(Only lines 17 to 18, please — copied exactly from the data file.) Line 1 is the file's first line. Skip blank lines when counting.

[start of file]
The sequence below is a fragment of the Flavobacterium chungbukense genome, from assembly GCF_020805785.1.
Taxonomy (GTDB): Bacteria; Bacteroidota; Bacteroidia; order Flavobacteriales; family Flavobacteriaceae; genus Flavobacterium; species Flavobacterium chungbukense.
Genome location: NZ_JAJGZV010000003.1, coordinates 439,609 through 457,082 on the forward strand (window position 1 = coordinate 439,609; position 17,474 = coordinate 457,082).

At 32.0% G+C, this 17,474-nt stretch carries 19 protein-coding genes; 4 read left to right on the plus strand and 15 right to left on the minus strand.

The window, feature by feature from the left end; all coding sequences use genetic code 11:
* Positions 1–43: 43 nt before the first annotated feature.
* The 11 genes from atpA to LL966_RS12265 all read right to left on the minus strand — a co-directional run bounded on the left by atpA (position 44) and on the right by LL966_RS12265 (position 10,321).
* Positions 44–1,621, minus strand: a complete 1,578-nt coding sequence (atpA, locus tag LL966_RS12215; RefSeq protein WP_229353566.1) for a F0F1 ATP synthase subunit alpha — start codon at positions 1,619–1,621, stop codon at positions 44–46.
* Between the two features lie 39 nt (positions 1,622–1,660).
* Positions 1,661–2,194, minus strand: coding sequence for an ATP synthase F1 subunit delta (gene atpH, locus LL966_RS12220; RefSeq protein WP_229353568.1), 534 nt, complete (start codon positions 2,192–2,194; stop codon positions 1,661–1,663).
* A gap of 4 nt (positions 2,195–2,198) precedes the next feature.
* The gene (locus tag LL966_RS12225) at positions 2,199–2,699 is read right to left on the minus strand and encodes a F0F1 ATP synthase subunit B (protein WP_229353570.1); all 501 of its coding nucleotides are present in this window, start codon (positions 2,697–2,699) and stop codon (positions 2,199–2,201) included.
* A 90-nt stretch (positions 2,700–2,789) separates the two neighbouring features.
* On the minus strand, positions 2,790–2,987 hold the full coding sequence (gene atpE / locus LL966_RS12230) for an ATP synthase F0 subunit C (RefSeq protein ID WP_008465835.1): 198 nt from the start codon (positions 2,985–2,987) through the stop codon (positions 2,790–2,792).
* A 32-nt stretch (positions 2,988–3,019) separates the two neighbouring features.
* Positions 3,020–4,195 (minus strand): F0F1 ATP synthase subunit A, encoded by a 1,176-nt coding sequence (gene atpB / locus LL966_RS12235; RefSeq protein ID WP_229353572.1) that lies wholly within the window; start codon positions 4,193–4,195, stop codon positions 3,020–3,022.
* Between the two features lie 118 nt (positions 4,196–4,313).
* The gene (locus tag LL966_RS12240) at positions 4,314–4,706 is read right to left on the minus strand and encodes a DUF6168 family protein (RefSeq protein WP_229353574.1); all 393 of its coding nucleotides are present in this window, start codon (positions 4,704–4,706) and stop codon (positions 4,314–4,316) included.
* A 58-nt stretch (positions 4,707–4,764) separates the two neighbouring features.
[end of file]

* Between the two features lie 118 nt (positions 4,196–4,313).
* The gene (locus tag LL966_RS12240) at positions 4,314–4,706 is read right to left on the minus strand and encodes a DUF6168 family protein (RefSeq protein WP_229353574.1); all 393 of its coding nucleotides are present in this window, start codon (positions 4,704–4,706) and stop codon (positions 4,314–4,316) included.